But one thing is certain: they will not be able to exterminate the most vigorous elements of Judaism's capacity of resistance, thanks to which it has been able to survive without protection in the face of the rest of humanity. They are apparently so strong that they are always able to fulfill the mission God has given them: To survive in exile without admixture nor renunciation until the hour of deliverance! . . .


Polemics was not Schonberg's only weapon. In the ten years 1923 to 1933, between his break with Kandinsky and his dismissal by the Nazis, he worked enthusiastically on two Jewish dramatic works: The Biblical Path and Moses and Aaron.

The Biblical Path consisted of a libretto which its author, Schonberg himself, did not succeed in transposing into musical terms (a repetition of the creative phenomenon of Jacob's Ladder). The hero of the piece, Max Aruns, combined in himself the idea of Moses and Aaron. He was torn apart by the conflict between the ideal and the real. He was searching, on behalf of the Jewish people, for a land where he could freely set up the City of God. One can detect here, implicitly, the "territorialist" doctrine: Seeing that Palestine is ruled out by the Turks or the British, why not look for some country other than Palestine? Herzl thought of it at the time of the Uganda project, and Zangwill remained a "territorialist" until the Balfour Declaration. Itshak Steinberg was one of the last adherents of territorialism, even after the creation of the State of Israel. For Arnold Schonberg, territorialism was merely a hypothesis, formulated only in order to be rejected at once. Max Aruns failed, and died. The true solution could only be the Zionism of Zion.

Moses and Aaron, although brought together in the imaginary character of Max Aruns, appear separate in Schonberg's opera as they are in the Bible. The opera consisted of three acts, of which he wrote the full libretto, but he only found the music which corresponded to the first two.

The philosophical theme of compromise versus the Absolute revealed a new aspect in this opera: that of teshuva, connected with Yom Kippur.

Yom Kippur did not come into being in the desert as an established "normal" ritual institution. It grew out of a drama: The tragedy of the Golden Calf, in which Aaron had accepted a compromise and even a sort of "conversion" to the idol, while Moses had embodied the Absolute, breaking the Tablets of the Law, soiled by the orgy which had so closely followed the sublime Revelation of the Decalogue on Sinai. Idolatry, inner moral rupture in the case of Aaron, the metaphysical rupture expressed externally by the act of Moses-could all this be repaired by a return, a teshuva? Yes. The worst of aberrations can find its redemption through the institution of the twenty-four hours of Yom Kippur. One cannot descend any lower, mark the distance between God and man to a greater extent than through the Golden Calf. One will not be able to ascend higher, build a bridge between God and man more effectively than through the fasting, prayer, and silence of Yom Kippur.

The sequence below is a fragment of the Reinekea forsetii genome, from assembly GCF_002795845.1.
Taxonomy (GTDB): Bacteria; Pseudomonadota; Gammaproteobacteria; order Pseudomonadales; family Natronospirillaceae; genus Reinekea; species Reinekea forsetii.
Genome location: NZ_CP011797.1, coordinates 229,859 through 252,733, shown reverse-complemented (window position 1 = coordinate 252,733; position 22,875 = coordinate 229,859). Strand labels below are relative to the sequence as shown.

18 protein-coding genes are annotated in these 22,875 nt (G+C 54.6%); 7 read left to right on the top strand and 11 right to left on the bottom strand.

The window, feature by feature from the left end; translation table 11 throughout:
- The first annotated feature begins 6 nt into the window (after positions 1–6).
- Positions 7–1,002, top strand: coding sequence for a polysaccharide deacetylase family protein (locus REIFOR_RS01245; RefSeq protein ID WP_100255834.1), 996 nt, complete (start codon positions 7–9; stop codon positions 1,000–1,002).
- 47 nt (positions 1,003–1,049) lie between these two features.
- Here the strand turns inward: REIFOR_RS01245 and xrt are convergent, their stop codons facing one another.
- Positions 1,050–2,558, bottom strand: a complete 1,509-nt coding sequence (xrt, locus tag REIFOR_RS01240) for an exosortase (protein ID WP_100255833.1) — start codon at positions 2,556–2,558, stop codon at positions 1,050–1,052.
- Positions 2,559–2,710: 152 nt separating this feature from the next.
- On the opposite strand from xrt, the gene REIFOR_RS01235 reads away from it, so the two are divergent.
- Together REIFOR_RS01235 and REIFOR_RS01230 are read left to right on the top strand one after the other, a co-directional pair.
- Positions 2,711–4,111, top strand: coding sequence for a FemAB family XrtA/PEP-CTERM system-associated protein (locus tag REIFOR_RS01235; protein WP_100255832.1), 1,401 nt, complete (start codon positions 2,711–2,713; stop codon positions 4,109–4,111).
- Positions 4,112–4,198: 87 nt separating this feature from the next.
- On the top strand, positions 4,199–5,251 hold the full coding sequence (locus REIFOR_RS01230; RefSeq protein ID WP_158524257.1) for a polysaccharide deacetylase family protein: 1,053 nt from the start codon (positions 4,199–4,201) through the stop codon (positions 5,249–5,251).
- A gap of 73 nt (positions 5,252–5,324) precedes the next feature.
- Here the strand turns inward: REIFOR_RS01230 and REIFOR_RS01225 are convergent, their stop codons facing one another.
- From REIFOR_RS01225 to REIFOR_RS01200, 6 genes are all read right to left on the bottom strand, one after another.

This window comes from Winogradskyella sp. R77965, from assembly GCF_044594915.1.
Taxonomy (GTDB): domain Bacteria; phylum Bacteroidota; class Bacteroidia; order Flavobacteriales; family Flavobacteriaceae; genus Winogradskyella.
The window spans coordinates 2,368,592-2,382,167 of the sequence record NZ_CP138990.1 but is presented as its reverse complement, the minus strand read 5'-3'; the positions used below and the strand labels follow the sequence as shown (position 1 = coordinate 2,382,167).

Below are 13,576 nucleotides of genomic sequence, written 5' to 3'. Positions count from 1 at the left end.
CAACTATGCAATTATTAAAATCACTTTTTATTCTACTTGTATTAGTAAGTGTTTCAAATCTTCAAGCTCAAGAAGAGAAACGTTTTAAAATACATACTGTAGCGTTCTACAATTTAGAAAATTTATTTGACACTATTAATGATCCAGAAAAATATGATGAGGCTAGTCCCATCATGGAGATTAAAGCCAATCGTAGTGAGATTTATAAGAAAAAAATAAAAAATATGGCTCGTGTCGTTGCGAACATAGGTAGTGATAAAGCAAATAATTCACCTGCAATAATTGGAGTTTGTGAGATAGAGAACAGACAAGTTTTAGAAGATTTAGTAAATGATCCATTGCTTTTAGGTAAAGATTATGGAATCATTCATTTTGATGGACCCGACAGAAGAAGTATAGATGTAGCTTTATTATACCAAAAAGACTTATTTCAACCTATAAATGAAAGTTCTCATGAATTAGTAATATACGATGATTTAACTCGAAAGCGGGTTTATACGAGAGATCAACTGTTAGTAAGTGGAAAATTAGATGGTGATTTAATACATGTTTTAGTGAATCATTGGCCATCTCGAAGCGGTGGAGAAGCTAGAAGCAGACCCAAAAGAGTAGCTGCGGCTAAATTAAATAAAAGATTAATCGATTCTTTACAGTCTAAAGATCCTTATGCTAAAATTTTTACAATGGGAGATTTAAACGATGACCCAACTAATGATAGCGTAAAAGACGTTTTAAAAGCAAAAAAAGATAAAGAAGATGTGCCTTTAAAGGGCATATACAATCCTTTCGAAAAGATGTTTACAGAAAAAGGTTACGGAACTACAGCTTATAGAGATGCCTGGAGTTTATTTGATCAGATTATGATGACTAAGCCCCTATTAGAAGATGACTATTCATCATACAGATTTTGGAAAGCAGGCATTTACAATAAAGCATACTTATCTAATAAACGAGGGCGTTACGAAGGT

Thus, the theme of prayer, which had haunted Schonberg for so many years, was directly connected to that of teshuva. It is permissible to suppose that the years 1930-1932 in which Schonberg worked intensely on his op¬era prepared the way for his solemn act of teshuva in rue Copernic in 1933. The shock of the encounter with the "anti" in the fatal year of the coming of the Third Reich certainly played a part, but the element of the "meta," gradually brought to fruition in the score and libretto of Moses and Aaron, also exercised its impact. Yom Kippur was not absent from the ceremony of July 24, 1933, in Paris.

I should like to point to a coincidence which provides food for thought for anyone who is aware of the extent to which SchOnberg looked for signs and meanings in numbers, dates, and the arithmetic of existence. The opera Moses and Aaron was never performed in Schonberg's lifetime. The first performances took place in Hamburg in 1964. As for Paris, the city in which Schonberg returned to the Jewish community in 1933 in the attitude of a ba' al teshuva on Yom Kippur, it so happened that its third performance, at the Paris Opera, coincided with the evening of October 6, 1973. The Jews of Paris had just learned that at two o'clock in the afternoon on that October 6, the Egyptian and Syrian armies had launched the Yom Kippur War against Israel. . .


His dismissal did not surprise Schonberg. He went ahead and left Germany for France.

He could have gone to his native Vienna or to Prague, where he had pressing invitations for concerts, for seminars, for musical study groups. If he decided to go to France, it was because he wished to share the fate of the Jewish emigres who were then flocking to the land of liberty. His was a militant exile, devoted to the service of his Jewish brethren whom he tried to help to the best of his ability.